Time for another tea party

We said much of what we had to say on the subject of the Massachusetts Supreme Court’s gay marriage ruling this past February when it issued an advisory opinion rejecting civil unions as an alternative. Today the Massachusetts Supreme Court’s gay marriage ruling takes effect.
The subject of gay marriage is tiresome if not imbecilic, but we’re obviously not going to be allowed to ignore it. To say that the proposition is imbecilic is not to derogate the intelligence of the folks whose political maneuvers have brought us to this pass. They have brilliantly stolen the mantle and perverted the meaning of the civil rights movement that was based on the proposition that all men are created equal.
The love that won’t shut up now demands the approval of those who want little more than the inner freedom to disapprove of certain conduct and to preserve legal recognition of the natural distinctions on which the family is based so that the family might be preserved.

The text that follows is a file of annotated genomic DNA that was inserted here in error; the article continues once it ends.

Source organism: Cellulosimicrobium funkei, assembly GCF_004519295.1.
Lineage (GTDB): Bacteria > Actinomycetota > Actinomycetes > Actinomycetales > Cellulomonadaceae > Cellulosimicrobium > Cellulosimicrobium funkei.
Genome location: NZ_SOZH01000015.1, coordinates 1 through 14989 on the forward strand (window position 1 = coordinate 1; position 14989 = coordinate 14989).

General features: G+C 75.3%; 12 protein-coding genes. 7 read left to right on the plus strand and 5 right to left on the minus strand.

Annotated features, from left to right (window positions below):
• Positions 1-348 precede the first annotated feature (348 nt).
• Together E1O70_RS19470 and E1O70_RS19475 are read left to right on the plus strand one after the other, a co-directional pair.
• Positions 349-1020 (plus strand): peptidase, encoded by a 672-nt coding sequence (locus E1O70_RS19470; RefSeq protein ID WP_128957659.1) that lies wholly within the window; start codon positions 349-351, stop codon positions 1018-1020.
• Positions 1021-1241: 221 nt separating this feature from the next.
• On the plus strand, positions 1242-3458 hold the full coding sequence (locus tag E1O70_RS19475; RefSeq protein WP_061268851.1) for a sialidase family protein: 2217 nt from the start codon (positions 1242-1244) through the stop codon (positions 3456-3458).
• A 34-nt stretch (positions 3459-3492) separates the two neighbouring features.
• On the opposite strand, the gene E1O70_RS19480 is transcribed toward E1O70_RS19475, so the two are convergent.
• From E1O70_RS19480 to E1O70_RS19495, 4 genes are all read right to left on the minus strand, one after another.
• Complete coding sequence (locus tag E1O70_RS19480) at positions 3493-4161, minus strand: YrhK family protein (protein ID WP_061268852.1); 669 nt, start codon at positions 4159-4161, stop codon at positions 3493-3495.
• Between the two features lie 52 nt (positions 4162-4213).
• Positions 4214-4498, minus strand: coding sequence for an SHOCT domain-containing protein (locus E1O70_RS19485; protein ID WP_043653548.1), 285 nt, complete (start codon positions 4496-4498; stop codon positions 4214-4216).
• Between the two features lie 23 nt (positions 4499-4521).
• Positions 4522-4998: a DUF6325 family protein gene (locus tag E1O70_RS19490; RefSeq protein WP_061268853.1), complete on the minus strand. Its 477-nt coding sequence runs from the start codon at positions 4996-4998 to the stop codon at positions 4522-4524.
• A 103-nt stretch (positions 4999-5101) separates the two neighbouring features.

According to the Massachusetts Supreme Court in its ruling, “The history of our nation has demonstrated that separate is seldom, if ever, equal.” Legislative recognition of same-sex civil unions short of marriage would establish “unconstitutional, inferior, and discriminatory status for same-sex couples.” Same-sex couples unable to wed, we are to infer, are like Linda Brown, being held outside the schoolhouse door because of the color of her skin.
To us, the four justices of the Massachusetts Supreme Court who joined in the ruling look at least as tyrannical as the king whose taxes provoked the Boston tea party and helped precipitate the revolt against monarchy. Today we badly need to meditate on the first principles of freedom and take action consistent with our understanding.

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